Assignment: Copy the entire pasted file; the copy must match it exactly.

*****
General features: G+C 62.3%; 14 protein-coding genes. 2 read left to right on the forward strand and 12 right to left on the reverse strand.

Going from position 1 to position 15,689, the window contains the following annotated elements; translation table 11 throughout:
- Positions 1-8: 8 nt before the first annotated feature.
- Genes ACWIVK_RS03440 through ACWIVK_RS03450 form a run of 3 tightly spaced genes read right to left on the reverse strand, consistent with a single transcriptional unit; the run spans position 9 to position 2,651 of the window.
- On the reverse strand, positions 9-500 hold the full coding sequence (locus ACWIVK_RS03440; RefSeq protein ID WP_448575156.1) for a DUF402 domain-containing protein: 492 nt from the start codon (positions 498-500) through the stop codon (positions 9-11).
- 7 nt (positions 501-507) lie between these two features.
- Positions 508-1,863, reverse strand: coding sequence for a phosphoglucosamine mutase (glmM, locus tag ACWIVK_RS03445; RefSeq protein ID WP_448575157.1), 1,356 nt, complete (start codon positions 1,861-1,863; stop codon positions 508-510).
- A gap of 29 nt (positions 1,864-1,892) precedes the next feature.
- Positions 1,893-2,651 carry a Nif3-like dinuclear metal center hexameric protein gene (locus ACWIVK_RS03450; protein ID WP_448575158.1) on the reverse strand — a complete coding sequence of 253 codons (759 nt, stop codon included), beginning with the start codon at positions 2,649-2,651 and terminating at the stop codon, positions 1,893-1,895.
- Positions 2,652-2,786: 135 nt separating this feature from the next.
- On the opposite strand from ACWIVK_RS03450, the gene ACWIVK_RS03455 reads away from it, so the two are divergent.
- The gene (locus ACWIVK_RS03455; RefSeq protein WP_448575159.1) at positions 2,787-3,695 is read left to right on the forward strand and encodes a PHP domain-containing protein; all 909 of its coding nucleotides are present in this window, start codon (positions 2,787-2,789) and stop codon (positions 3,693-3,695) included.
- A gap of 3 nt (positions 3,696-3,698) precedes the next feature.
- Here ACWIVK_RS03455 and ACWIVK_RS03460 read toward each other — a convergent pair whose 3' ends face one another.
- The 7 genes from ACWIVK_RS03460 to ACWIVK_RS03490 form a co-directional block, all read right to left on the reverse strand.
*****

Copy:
General features: G+C 62.3%; 14 protein-coding genes. 2 read left to right on the forward strand and 12 right to left on the reverse strand.

Going from position 1 to position 15,689, the window contains the following annotated elements; translation table 11 throughout:
- Positions 1-8: 8 nt before the first annotated feature.
- Genes ACWIVK_RS03440 through ACWIVK_RS03450 form a run of 3 tightly spaced genes read right to left on the reverse strand, consistent with a single transcriptional unit; the run spans position 9 to position 2,651 of the window.
- On the reverse strand, positions 9-500 hold the full coding sequence (locus ACWIVK_RS03440; RefSeq protein ID WP_448575156.1) for a DUF402 domain-containing protein: 492 nt from the start codon (positions 498-500) through the stop codon (positions 9-11).
- 7 nt (positions 501-507) lie between these two features.
- Positions 508-1,863, reverse strand: coding sequence for a phosphoglucosamine mutase (glmM, locus tag ACWIVK_RS03445; RefSeq protein ID WP_448575157.1), 1,356 nt, complete (start codon positions 1,861-1,863; stop codon positions 508-510).
- A gap of 29 nt (positions 1,864-1,892) precedes the next feature.
- Positions 1,893-2,651 carry a Nif3-like dinuclear metal center hexameric protein gene (locus ACWIVK_RS03450; protein ID WP_448575158.1) on the reverse strand — a complete coding sequence of 253 codons (759 nt, stop codon included), beginning with the start codon at positions 2,649-2,651 and terminating at the stop codon, positions 1,893-1,895.
- Positions 2,652-2,786: 135 nt separating this feature from the next.
- On the opposite strand from ACWIVK_RS03450, the gene ACWIVK_RS03455 reads away from it, so the two are divergent.
- The gene (locus ACWIVK_RS03455; RefSeq protein WP_448575159.1) at positions 2,787-3,695 is read left to right on the forward strand and encodes a PHP domain-containing protein; all 909 of its coding nucleotides are present in this window, start codon (positions 2,787-2,789) and stop codon (positions 3,693-3,695) included.
- A gap of 3 nt (positions 3,696-3,698) precedes the next feature.
- Here ACWIVK_RS03455 and ACWIVK_RS03460 read toward each other — a convergent pair whose 3' ends face one another.
- The 7 genes from ACWIVK_RS03460 to ACWIVK_RS03490 form a co-directional block, all read right to left on the reverse strand.